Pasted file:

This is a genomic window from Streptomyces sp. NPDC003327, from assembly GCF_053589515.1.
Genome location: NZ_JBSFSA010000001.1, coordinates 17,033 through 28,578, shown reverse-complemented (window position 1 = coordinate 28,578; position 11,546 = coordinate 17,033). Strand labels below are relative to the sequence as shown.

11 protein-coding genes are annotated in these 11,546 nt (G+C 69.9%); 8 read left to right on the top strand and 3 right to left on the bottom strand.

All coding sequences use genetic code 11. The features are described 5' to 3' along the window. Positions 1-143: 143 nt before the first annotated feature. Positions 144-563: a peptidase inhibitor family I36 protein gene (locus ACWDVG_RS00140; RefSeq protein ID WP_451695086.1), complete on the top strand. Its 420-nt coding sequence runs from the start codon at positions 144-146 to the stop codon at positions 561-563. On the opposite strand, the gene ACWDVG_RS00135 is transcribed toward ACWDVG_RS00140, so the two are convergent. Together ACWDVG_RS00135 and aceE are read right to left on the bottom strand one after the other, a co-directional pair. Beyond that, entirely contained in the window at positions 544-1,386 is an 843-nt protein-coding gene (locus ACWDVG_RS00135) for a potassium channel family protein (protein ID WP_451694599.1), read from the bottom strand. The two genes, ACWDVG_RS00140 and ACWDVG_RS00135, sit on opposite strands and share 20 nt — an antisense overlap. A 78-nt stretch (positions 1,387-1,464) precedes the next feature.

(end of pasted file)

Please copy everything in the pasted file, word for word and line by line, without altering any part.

This is a genomic window from Streptomyces sp. NPDC003327, from assembly GCF_053589515.1.
Genome location: NZ_JBSFSA010000001.1, coordinates 17,033 through 28,578, shown reverse-complemented (window position 1 = coordinate 28,578; position 11,546 = coordinate 17,033). Strand labels below are relative to the sequence as shown.

11 protein-coding genes are annotated in these 11,546 nt (G+C 69.9%); 8 read left to right on the top strand and 3 right to left on the bottom strand.

All coding sequences use genetic code 11. The features are described 5' to 3' along the window. Positions 1-143: 143 nt before the first annotated feature. Positions 144-563: a peptidase inhibitor family I36 protein gene (locus ACWDVG_RS00140; RefSeq protein ID WP_451695086.1), complete on the top strand. Its 420-nt coding sequence runs from the start codon at positions 144-146 to the stop codon at positions 561-563. On the opposite strand, the gene ACWDVG_RS00135 is transcribed toward ACWDVG_RS00140, so the two are convergent. Together ACWDVG_RS00135 and aceE are read right to left on the bottom strand one after the other, a co-directional pair. Beyond that, entirely contained in the window at positions 544-1,386 is an 843-nt protein-coding gene (locus ACWDVG_RS00135) for a potassium channel family protein (protein ID WP_451694599.1), read from the bottom strand. The two genes, ACWDVG_RS00140 and ACWDVG_RS00135, sit on opposite strands and share 20 nt — an antisense overlap. A 78-nt stretch (positions 1,387-1,464) precedes the next feature.